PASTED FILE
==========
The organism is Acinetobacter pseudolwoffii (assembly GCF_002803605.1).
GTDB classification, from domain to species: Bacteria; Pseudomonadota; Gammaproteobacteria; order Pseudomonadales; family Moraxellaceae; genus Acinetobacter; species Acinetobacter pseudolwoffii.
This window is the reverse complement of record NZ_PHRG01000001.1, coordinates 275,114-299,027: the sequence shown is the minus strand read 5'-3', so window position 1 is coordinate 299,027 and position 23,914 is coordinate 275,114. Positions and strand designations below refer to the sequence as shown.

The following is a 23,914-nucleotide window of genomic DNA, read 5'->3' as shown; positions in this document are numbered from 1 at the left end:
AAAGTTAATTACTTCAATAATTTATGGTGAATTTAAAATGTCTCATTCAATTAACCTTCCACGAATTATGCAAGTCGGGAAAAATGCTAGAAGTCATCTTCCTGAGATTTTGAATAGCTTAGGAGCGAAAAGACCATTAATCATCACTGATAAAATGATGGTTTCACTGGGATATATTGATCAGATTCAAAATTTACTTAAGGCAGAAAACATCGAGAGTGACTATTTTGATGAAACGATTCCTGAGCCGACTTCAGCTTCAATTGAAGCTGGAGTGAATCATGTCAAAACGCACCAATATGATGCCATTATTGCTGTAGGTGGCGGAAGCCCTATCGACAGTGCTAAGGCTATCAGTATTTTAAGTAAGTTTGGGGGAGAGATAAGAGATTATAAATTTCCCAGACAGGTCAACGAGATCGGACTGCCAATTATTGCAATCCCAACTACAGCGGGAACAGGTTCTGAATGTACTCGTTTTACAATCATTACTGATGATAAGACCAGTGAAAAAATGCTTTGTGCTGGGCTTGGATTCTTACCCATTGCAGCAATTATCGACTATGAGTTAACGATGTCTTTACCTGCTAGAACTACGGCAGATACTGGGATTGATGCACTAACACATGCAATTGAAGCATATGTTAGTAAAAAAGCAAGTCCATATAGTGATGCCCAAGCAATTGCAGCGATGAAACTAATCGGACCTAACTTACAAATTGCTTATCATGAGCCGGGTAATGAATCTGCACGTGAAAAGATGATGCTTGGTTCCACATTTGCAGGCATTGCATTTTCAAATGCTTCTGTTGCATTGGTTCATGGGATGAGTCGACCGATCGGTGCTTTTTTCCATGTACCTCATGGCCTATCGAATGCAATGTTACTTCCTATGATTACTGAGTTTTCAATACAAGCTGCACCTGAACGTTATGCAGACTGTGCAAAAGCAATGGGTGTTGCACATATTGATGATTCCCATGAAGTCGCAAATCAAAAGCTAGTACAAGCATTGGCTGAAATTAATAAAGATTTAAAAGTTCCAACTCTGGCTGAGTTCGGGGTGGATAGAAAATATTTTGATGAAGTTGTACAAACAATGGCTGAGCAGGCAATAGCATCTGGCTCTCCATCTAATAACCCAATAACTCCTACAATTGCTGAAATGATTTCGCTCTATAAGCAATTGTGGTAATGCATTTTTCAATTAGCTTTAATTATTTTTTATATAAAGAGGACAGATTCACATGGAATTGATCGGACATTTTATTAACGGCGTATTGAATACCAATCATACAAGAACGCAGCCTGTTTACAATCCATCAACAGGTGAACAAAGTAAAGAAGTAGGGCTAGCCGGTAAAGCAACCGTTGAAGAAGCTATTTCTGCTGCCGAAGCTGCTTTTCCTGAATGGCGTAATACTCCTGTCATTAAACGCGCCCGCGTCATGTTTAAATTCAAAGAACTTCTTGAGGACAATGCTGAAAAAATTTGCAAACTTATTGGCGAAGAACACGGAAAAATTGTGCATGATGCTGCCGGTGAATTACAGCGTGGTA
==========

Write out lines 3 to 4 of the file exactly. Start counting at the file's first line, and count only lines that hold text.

This window is the reverse complement of record NZ_PHRG01000001.1, coordinates 275,114-299,027: the sequence shown is the minus strand read 5'-3', so window position 1 is coordinate 299,027 and position 23,914 is coordinate 275,114. Positions and strand designations below refer to the sequence as shown.

The following is a 23,914-nucleotide window of genomic DNA, read 5'->3' as shown; positions in this document are numbered from 1 at the left end: